Introduced at the release of a previous headset, app support is also available with the ERA. You can easily change the voice used for notifications and caller ID, you can also add apps that make dialing contacts easier without pulling your phone out of your pocket. All you have to do to use any of these apps is go to mytalk.jawbone.com, create an account or sign in to an existing account, download jawbone updater the first time you use the service, then decide what you want your ERA to sound like and update away. It really isn’t complex. However, on my MacBook, it took me about three attempts of plugging in the headset and unplugging it before the website recognized the device and let me proceed. It might have something to do with my lack of patience, but more likely it was just acting a little flaky at the time. I could have been a website, software, or computer issue. Once it recognized the ERA the first time, I never had another problem. Updating new voices was simple and only took a few moments. It isn’t something I would do often, but it is kind of a cool novelty.
The ERA has plenty of cool little features beyond the big ones we’ve already listed. For example, when pairing with an iOS device, you automatically get a battery indicator that visually represents the amount of battery you have left on your Jawbone. If you are using an Android device, there is an app called Jawbone Companion that gives you the same batter indication, but also gives you the capability of having voice reminders for calendar events and caller ID can be read to you. On the web site, you can import contacts from various email clients such as Gmail, then sync your ERA and you’ll have your entire contact list programmed into your headset waiting to be read to you as each individual calls. Also, with the push of a button, you can hear the time and talk time remaining. These can all come in handy and I found myself wearing my ERA more knowing that if I didn’t feel my phone vibrate in my pocket, I’d still hear what was going on from my Jawbone.
Like I said at the beginning, I’m a fan of Jawbone’s hardware. In fact, I’ve had several Jawbone headsets and have always enjoyed them. I’m also working on a review of the Jawbone Jambox so stay tuned for that, coming soon. The ERA’s hardware is appealing, the device is very comfortable, the sound quality is industry leading and the app support is a cool addition. On those points alone, I would recommend this headset.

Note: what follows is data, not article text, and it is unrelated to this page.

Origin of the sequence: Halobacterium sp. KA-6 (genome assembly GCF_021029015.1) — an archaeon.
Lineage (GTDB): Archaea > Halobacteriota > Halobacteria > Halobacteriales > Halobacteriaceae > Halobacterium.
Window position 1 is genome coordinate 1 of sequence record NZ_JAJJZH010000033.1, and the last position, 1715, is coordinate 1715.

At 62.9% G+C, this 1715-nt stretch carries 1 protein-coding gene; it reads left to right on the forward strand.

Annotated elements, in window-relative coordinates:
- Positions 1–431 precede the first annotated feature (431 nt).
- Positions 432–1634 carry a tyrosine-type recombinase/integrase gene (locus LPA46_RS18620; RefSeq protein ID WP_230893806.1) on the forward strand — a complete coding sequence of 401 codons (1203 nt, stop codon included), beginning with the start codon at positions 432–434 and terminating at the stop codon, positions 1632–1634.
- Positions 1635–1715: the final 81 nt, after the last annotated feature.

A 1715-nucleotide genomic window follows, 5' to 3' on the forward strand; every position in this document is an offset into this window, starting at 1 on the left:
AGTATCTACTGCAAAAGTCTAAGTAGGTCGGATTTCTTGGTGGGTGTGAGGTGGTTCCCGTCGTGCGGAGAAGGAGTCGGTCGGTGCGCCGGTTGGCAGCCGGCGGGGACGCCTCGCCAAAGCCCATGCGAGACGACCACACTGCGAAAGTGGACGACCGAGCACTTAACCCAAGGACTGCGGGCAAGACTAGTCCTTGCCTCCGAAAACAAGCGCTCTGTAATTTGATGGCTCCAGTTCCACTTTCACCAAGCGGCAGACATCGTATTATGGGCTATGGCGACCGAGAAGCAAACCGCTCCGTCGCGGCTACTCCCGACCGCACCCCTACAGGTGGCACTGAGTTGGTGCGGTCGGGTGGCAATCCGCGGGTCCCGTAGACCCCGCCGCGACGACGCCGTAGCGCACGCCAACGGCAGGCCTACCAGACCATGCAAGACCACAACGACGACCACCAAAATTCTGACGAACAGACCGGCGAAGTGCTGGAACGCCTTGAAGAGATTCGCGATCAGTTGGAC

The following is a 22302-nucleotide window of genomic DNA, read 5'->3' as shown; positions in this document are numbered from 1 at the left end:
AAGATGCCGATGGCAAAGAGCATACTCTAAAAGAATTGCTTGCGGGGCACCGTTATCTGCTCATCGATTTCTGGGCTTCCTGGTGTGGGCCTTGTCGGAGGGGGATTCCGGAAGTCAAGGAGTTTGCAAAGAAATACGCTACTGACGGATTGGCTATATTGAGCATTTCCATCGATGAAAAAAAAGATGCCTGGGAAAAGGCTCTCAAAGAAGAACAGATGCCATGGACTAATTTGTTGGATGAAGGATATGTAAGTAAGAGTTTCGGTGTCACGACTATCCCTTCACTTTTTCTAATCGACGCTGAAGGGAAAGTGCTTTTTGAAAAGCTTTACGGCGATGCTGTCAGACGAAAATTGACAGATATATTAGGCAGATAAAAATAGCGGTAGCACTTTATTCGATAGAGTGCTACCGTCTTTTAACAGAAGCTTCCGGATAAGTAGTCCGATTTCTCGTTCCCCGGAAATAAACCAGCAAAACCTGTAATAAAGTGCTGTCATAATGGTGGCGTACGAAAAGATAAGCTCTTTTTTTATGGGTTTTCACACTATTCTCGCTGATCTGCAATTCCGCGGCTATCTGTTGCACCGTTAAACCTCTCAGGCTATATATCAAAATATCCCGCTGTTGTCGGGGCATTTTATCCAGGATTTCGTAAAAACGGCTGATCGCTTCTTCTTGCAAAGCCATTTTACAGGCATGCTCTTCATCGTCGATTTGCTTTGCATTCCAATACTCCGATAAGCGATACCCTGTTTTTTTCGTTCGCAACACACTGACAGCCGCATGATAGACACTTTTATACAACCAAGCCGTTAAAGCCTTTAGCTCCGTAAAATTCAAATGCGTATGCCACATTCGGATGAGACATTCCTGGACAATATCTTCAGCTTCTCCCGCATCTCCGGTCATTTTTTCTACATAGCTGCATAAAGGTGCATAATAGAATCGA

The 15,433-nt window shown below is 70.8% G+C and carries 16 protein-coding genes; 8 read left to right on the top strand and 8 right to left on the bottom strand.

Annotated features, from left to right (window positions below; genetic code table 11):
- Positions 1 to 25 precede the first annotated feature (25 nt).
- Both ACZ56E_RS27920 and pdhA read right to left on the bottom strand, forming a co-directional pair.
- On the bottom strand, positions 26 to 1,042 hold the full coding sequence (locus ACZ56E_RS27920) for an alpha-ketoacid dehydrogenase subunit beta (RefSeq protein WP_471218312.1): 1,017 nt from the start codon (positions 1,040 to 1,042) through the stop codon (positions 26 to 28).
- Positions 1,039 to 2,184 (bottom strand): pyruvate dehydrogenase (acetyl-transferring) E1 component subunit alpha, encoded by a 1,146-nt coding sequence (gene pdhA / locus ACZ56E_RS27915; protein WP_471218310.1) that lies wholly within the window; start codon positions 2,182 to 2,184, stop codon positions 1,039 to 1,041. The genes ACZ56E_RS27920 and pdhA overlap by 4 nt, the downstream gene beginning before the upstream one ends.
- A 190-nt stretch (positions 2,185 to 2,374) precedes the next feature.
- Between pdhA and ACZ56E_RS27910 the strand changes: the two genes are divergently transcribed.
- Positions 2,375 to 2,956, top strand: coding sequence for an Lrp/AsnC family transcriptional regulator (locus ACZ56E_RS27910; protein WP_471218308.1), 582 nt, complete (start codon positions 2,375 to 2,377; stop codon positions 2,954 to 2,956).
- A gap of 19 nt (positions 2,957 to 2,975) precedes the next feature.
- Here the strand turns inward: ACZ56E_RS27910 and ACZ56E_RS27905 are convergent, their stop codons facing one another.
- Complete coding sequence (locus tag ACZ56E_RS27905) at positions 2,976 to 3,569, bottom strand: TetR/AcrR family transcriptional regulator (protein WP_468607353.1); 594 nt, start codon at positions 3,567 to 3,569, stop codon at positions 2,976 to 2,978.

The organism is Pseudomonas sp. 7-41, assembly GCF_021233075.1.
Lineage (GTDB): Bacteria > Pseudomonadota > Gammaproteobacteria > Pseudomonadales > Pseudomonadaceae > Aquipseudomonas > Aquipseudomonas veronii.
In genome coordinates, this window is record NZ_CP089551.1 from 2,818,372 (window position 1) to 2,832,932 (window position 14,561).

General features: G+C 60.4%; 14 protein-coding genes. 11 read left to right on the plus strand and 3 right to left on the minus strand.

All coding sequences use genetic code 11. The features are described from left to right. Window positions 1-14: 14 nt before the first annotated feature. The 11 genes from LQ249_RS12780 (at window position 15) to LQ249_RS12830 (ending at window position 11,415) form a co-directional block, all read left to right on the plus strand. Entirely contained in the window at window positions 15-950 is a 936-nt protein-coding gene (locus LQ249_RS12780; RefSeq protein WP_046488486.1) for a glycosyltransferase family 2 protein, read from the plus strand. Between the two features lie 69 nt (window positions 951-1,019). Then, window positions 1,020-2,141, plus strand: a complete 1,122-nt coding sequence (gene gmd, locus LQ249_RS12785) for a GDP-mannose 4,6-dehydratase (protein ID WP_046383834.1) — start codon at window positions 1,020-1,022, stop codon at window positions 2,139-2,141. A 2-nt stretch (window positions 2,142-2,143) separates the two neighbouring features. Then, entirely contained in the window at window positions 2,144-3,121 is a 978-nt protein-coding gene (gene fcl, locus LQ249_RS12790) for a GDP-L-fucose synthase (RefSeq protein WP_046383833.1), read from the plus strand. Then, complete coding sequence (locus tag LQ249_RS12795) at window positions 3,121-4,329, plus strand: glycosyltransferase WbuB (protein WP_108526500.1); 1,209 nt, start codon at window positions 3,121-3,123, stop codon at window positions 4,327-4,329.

Having said that, the headset isn’t perfect. The maximum battery life available is 5 hours of talk time. While this should generally be enough for most people, there will be some that might struggle with it. I found myself charging the headset more frequently than I have with past headsets to ensure that it would be up and running when I needed it. I never ran into a problem, but it is something worth considering.
Another concern that I had was that for some reason on a few occasions, the calendar and battery indicator notifications were so quiet I couldn’t make out what was being said. This never occurred on a call or while watching a movie or listening to music, it only happened with notifications, and even then only very rarely. I spent about an hour trying to figure out if I had missed a setting or if this was a known problem and I was able to find a couple of discussion boards where the exact same problem was mentioned. Again, this probably isn’t something that would negatively impact most users, but it can be annoying and people should know the problem exists.
With all that in mind, I can very easily recommend this device to anyone that is considering the purchase of a bluetooth headset. If you’ve never used a Jawbone, you don’t know what you’re missing and you will definitely be able to tell a difference in sound quality when compared to just about any other bluetooth headset on the market.
We really want to hear from you! What has your experience with Jawbone been like? Are you thinking about checking one out? Leave us a comment and let us know.